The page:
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How Do You Become a Standout Candidate?

Getting a “bite” on a resume can be exciting … and a bit scary. It means that a company is taking interest in you, but that also means an interview process and that includes a bit of performance on your part.

The first thing you need to do is adopt a take-charge attitude: Being assertive got you this far and there’s no need to stop now. Also, your initial interactions with a company may involve someone from human resources who doesn’t know much about your field. In this situation, it’ll be up to you to explain why you’re the right person for the job.

Research, research, research

“Success depends upon previous preparation, and without such preparation there is sure to be failure.” – Confucious

Begin preparing for your interview by researching not only the company, but also its personnel – particularly staff members you’ll probably be interacting with. If they have a Twitter or LinkedIn profile, see what they’ve been posting lately to get an idea of their interests or disposition.

Once you know the company and some key people, write down a few narratives about your background as it relates to what the company is and what they’re looking for in a candidate. You can do this by starting with your ‘unique value proposition.’ For instance, if the company wants someone to work in a collaborative environment, think about two to three examples from your personal, academic or work background where you were part of a successful team.

If you can’t think of anything, list your top strengths and write out two detailed stories where an individual strength has come in handy. Make sure you lay out the context of the story, your role, what you did and the outcome.

Finally, be prepared to answer some tough questions. If you have glaring weaknesses in your resume, have explanations or reasons for why they are there.


Crushing an interview all starts with a first impression and if you’re nervous about getting it right, practice at home. Try to speak clearly and slowly, walk with confidence, and consider any materials you might need in the interview, such as a physical portfolio or resume copy. You can have a companion help you with this practice or even record a video yourself to see how you are coming across.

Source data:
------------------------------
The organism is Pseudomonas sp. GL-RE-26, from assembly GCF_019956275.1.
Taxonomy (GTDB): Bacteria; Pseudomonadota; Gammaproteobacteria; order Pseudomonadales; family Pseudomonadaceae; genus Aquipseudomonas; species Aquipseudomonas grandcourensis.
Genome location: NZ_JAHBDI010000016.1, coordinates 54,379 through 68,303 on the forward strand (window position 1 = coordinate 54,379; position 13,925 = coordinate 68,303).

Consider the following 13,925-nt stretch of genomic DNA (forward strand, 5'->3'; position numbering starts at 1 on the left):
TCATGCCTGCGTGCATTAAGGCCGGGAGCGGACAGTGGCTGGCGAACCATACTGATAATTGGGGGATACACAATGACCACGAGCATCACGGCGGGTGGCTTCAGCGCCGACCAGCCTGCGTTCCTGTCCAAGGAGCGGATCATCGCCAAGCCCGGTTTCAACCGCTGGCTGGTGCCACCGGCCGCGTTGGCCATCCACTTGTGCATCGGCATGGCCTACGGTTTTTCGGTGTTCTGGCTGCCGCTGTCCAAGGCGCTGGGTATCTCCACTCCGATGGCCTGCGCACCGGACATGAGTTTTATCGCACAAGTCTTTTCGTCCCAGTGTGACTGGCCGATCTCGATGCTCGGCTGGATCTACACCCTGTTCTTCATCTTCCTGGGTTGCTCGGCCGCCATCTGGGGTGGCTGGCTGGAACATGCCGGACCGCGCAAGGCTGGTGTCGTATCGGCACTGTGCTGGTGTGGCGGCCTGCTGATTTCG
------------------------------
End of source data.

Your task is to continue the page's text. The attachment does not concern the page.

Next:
In the interview, don’t just be yourself. Be the most upbeat and enthusiastic version of yourself. Try to convey a genuine desire to start working at the position as soon as possible. If you find yourself getting nervous, take time before going in to think about a loved one or memory that makes you happy or enthusiastic.

Be sure to greet the individual interviewing you with a firm confident handshake.  Build a rapport with you interviewer(s) by talking about them – this is where your personnel research should come in handy. For example, you could mention that you saw their profile on LinkedIn and found one of their posts interesting. Be careful to not get too personal when doing this.

At the end of the meeting, ask for the interviewer’s email so you can send a thank-you message within a day or two of the interview. In that email, reiterate how your strengths apply to the open position and your enthusiasm for the job.

At CAREERXCHANGE, we know the interview process can be nerve wracking. The best scenario going in is to have some interview experience or a number of prospects, and we can provide you with both. Just drop us a line to work with a top talent acquisition firm in Miami.

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